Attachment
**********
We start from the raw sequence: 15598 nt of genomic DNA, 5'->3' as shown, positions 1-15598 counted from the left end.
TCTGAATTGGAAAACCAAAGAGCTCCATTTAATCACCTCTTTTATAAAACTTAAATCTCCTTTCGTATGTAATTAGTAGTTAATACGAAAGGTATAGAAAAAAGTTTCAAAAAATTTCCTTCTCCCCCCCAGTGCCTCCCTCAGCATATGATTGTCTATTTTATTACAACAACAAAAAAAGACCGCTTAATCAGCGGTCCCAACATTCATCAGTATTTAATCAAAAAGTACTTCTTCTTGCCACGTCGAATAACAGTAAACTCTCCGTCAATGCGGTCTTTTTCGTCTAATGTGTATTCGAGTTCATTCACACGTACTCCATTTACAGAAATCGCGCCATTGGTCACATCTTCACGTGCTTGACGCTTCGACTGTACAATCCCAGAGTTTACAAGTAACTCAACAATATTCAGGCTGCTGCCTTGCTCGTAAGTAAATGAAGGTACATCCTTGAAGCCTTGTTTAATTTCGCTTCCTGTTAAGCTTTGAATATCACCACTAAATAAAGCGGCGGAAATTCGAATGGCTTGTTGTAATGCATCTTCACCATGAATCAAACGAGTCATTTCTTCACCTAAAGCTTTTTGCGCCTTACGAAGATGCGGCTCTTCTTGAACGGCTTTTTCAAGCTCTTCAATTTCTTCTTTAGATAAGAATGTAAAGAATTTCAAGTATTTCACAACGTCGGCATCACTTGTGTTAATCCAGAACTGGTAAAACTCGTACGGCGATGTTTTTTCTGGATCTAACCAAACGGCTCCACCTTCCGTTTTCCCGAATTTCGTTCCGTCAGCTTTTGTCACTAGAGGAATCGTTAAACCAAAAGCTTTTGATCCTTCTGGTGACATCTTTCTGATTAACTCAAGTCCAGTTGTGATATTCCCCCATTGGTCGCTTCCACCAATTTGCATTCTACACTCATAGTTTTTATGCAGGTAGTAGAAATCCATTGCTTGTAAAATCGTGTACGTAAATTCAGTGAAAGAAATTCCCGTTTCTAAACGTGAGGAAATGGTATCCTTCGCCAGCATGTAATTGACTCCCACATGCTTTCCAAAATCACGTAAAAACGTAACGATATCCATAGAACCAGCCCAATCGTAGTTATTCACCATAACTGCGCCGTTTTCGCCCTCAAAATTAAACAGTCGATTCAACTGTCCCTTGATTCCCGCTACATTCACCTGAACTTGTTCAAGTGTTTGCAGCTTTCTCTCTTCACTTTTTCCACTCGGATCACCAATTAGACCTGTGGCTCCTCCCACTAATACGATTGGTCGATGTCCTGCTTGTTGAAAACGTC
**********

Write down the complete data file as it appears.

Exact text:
We start from the raw sequence: 15598 nt of genomic DNA, 5'->3' as shown, positions 1-15598 counted from the left end.
TCTGAATTGGAAAACCAAAGAGCTCCATTTAATCACCTCTTTTATAAAACTTAAATCTCCTTTCGTATGTAATTAGTAGTTAATACGAAAGGTATAGAAAAAAGTTTCAAAAAATTTCCTTCTCCCCCCCAGTGCCTCCCTCAGCATATGATTGTCTATTTTATTACAACAACAAAAAAAGACCGCTTAATCAGCGGTCCCAACATTCATCAGTATTTAATCAAAAAGTACTTCTTCTTGCCACGTCGAATAACAGTAAACTCTCCGTCAATGCGGTCTTTTTCGTCTAATGTGTATTCGAGTTCATTCACACGTACTCCATTTACAGAAATCGCGCCATTGGTCACATCTTCACGTGCTTGACGCTTCGACTGTACAATCCCAGAGTTTACAAGTAACTCAACAATATTCAGGCTGCTGCCTTGCTCGTAAGTAAATGAAGGTACATCCTTGAAGCCTTGTTTAATTTCGCTTCCTGTTAAGCTTTGAATATCACCACTAAATAAAGCGGCGGAAATTCGAATGGCTTGTTGTAATGCATCTTCACCATGAATCAAACGAGTCATTTCTTCACCTAAAGCTTTTTGCGCCTTACGAAGATGCGGCTCTTCTTGAACGGCTTTTTCAAGCTCTTCAATTTCTTCTTTAGATAAGAATGTAAAGAATTTCAAGTATTTCACAACGTCGGCATCACTTGTGTTAATCCAGAACTGGTAAAACTCGTACGGCGATGTTTTTTCTGGATCTAACCAAACGGCTCCACCTTCCGTTTTCCCGAATTTCGTTCCGTCAGCTTTTGTCACTAGAGGAATCGTTAAACCAAAAGCTTTTGATCCTTCTGGTGACATCTTTCTGATTAACTCAAGTCCAGTTGTGATATTCCCCCATTGGTCGCTTCCACCAATTTGCATTCTACACTCATAGTTTTTATGCAGGTAGTAGAAATCCATTGCTTGTAAAATCGTGTACGTAAATTCAGTGAAAGAAATTCCCGTTTCTAAACGTGAGGAAATGGTATCCTTCGCCAGCATGTAATTGACTCCCACATGCTTTCCAAAATCACGTAAAAACGTAACGATATCCATAGAACCAGCCCAATCGTAGTTATTCACCATAACTGCGCCGTTTTCGCCCTCAAAATTAAACAGTCGATTCAACTGTCCCTTGATTCCCGCTACATTCACCTGAACTTGTTCAAGTGTTTGCAGCTTTCTCTCTTCACTTTTTCCACTCGGATCACCAATTAGACCTGTGGCTCCTCCCACTAATACGATTGGTCGATGTCCTGCTTGTTGAAAACGTC